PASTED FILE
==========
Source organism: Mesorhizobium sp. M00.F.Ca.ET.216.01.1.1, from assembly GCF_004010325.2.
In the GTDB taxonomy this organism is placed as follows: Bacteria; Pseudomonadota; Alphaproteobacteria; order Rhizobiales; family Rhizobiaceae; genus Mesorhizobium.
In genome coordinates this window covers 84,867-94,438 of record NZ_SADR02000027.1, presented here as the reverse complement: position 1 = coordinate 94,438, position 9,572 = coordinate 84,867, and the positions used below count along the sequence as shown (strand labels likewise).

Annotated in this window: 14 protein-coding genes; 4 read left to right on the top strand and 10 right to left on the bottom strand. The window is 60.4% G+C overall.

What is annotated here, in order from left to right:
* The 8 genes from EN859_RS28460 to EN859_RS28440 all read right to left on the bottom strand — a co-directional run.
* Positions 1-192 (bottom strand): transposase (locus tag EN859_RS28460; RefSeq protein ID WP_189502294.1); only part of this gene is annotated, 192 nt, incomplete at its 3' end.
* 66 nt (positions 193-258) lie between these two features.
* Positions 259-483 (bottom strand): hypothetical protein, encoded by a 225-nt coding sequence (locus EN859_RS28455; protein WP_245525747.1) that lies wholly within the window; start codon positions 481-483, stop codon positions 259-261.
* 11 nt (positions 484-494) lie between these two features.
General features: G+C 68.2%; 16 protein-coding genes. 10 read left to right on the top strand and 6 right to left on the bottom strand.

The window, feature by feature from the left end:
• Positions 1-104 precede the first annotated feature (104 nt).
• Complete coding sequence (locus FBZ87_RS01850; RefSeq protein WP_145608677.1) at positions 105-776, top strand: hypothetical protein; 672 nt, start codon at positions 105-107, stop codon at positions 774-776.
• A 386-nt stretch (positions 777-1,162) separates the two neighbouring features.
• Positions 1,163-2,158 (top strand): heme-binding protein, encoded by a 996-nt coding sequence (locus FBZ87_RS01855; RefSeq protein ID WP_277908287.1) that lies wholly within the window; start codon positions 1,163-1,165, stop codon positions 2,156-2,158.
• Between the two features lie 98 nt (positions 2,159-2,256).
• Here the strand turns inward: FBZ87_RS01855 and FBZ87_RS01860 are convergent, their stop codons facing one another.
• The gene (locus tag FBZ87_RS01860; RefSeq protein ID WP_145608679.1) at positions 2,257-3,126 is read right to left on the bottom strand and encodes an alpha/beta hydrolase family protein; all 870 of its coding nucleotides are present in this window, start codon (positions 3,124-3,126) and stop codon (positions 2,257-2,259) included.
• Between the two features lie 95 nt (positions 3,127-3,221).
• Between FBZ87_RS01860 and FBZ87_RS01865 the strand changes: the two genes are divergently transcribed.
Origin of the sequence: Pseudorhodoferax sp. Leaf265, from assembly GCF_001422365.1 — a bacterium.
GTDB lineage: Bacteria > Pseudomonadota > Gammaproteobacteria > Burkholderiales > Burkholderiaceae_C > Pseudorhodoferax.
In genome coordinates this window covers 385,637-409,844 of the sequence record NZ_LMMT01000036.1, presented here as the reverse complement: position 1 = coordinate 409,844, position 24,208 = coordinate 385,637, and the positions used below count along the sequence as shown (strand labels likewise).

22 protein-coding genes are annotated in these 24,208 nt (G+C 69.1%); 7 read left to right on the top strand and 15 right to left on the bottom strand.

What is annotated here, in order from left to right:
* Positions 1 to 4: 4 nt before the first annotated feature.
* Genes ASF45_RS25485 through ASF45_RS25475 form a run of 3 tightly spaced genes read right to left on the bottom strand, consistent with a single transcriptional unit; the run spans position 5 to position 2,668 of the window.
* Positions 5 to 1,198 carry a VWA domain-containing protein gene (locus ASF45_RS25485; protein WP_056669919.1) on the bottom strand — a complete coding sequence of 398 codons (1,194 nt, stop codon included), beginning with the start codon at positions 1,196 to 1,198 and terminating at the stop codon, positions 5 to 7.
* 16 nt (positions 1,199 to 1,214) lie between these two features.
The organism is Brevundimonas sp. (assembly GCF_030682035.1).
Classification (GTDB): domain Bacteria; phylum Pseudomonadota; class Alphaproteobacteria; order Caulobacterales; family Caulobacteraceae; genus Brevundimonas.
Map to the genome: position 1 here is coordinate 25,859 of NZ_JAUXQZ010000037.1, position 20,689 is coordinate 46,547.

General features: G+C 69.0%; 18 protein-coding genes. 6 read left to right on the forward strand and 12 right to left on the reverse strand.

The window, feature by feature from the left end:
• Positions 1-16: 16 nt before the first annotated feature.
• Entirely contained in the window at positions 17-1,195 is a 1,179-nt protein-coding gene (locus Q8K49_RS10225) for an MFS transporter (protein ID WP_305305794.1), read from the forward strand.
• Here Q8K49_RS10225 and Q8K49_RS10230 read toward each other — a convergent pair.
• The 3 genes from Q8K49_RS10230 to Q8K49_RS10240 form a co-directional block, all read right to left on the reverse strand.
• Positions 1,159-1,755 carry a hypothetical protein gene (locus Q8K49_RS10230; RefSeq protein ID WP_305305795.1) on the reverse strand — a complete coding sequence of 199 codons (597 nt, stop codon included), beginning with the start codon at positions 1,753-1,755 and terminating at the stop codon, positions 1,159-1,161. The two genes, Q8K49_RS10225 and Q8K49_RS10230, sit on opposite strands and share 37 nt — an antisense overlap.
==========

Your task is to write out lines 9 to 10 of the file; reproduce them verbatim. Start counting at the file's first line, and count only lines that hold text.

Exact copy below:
* Positions 259-483 (bottom strand): hypothetical protein, encoded by a 225-nt coding sequence (locus EN859_RS28455; protein WP_245525747.1) that lies wholly within the window; start codon positions 481-483, stop codon positions 259-261.
* 11 nt (positions 484-494) lie between these two features.